The Grizzlies are now 30th out of 30 teams in the league in pace, according to Basketball Reference, and as they've plummeted to the bottom of the league's pace-of-play rankings, they've started to solidify into a cohesive team of grind-it-out intensity and a violent offensive mindset spearheaded by two (or three when Kosta Koufos also gets a double double) of the league's best big men. The Grizzlies everyone (including this author) was worried about are gone, and the old Grizzlies have returned in their place.
The Grizzlies defeated the Steph Curry-less Warriors to overtime last night despite (1) playing their fourth game in six nights, all on the West Coast and (2) the Warriors' starting Andre Igoudala at point guard due to injuries, causing the Grizzlies to struggle mightily with their length on the perimeter for most of the first half. They did so by doing what they do best: forcing the Warriors, one of the most potent offensive teams in the league, into what was probably the slowest game they've played all year, with both teams tied at 75 at the end of regulation.
The pace number—an estimate of the number of possessions in a game—for last night? 78.9. League average so far this season is 94.6. The Warriors average 95.9, the 11th fastest in the league.
But the Grizzlies are last. Like Z-Bo says, "We in the mud."
1. I liked Marc Gasol's defense last night. It was his first DPOY-ish performance yet this season, and it became a huge difference maker while the rest of the Grizzlies were out of sorts trying to figure out the help defense necessary to keep the Warriors' extra-tall lineups from beating the smaller Griz defenders. Having Gasol in the middle playing like Gasol was a difference-maker last night, and a welcome return to form for a guy who, let's be honest, didn't look like he wanted to be playing basketball the first two weeks of the season.
2. Another 20-10 game for Zach Randolph, which... I mean, I don't even know what else to say about it at this point. I know three of the four games on this road trip have been against teams without good interior defense, and Z-Bo has historically owned the matchup against the fourth team—the Clippers—when healthy, but I have to admit that I wasn't sure Z-Bo still had this gear on a regular basis. I'm glad he does, because he's carrying a massive amount of the Grizzlies' scoring load. The only Grizzly with a usage rate higher than Randolph's is Mike Conley.
3. Speaking of which, even when he's struggling to guard Andre Igoudala one-on-one, Mike Conley was brilliant on the whole road trip. Understated greatness. Conley has been fantastic this season—so much so that he's carried the team through some tough spots, and when the rest of the roster finally started clicking, he's made them that much better by continuing to do what he was doing. Conley's got a tough test coming up Friday facing Tony Parker and the Spurs, but we'll get into that tomorrow.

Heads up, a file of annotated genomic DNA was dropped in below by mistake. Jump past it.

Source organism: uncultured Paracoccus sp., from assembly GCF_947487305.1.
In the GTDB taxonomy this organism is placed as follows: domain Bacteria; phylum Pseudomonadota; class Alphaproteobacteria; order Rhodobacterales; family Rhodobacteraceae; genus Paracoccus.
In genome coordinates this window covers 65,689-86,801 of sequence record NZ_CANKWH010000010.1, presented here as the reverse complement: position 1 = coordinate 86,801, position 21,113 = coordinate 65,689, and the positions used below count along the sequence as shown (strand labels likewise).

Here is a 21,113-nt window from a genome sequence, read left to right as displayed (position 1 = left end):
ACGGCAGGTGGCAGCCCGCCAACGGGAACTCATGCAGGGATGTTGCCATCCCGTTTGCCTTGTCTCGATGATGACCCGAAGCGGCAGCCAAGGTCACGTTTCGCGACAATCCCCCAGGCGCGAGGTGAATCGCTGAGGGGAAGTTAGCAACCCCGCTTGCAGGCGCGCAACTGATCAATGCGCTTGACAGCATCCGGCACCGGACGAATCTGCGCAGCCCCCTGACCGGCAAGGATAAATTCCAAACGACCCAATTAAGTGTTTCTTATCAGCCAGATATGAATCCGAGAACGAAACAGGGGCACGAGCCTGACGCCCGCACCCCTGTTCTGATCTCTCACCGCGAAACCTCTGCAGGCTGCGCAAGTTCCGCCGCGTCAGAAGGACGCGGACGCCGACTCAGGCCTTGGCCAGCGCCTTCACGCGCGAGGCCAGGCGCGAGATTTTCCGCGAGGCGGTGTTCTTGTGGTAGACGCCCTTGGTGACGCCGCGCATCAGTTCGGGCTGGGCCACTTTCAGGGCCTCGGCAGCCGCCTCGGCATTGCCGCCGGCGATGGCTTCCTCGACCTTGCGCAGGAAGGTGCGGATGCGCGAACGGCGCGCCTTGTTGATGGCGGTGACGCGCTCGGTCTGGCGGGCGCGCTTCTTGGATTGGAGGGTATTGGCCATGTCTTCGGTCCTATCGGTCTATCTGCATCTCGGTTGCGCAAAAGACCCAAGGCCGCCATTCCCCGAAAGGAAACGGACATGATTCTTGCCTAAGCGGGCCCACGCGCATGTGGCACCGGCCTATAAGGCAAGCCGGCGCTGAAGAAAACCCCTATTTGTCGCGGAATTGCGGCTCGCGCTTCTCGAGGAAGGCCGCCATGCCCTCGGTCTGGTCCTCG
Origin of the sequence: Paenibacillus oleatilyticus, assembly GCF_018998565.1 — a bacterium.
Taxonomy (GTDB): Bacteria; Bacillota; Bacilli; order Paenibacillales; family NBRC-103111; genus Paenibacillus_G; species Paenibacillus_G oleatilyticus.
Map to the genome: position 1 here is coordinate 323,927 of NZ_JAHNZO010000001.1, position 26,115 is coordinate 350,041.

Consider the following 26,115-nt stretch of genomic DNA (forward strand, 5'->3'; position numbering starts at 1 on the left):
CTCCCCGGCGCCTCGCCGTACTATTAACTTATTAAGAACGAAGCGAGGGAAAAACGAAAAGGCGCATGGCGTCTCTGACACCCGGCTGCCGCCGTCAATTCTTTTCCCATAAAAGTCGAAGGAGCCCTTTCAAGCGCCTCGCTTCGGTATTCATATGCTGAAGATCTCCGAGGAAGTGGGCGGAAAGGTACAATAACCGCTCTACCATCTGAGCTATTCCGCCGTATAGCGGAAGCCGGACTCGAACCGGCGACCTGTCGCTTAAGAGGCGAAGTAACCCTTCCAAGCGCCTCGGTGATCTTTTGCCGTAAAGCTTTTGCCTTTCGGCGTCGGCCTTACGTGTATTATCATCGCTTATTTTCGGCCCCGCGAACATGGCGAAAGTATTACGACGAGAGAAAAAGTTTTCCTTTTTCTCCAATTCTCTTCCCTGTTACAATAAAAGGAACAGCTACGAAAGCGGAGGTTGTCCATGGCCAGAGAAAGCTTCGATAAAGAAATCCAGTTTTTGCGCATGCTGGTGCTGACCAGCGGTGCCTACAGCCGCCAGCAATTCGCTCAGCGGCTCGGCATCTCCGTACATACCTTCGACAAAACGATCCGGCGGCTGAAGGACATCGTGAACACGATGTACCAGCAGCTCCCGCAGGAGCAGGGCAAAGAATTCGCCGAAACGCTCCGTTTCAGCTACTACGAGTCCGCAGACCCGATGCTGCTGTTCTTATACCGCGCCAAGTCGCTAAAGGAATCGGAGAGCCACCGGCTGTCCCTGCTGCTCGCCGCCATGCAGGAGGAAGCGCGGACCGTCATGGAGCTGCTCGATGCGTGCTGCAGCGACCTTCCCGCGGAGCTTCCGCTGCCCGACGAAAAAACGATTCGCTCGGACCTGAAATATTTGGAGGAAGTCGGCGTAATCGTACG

1. Ed Davis didn't play at all, and while that was clearly the right move in terms of winning the game, I still think Davis is going to have to play at some point. Zach Randolph played 46 minutes last night, and Gasol played 38 after playing 40 against the Clippers Monday night. Even with Koufos playing 21 minutes, I think that kind of minute load is untenable over the course of a season, and Dave Joerger is going to have to go with a 4-man frontcourt rotation, like it or not. If Davis is really so bad that he can't play even for 10 or 15 minutes, the Grizzlies need to just get rid of him now. A 3-man frontcourt rotation is fine in the playoffs. It's not a recipe for playoff success when you're doing it in November. Note that I don't say this because I think Davis has earned the minutes. He's been very uneven to start the year, and mostly bad. But I don't think the Grizzlies can really play a 3-man frontcourt rotation all year long. I don't see how that can end well.
2. Quincy Pondexter started in place of the suspended Tony Allen, and for whatever reason, really struggled to find his rhythm and to play within himself. His struggles contributed to a very slow start for the Grizzlies, who were down 10 after the first quarter. The Grizzlies really missed Allen's excellent cutting ability on offense, and Pondexter's poor offensive start to the year was certainly a contributor to their woes in the first frame last night. If Pondexter wants to start, he's going to have to play better.
3. Tayshaun Prince came up huge in overtime, which is when you expect a veteran guy like him to turn it on: when the game is on the line and he needs to make a bucket. It almost made up for the fact that he couldn't hit the broad side of Zach Randolph's $3 million Memphis house for the 48 minutes before that. Almost.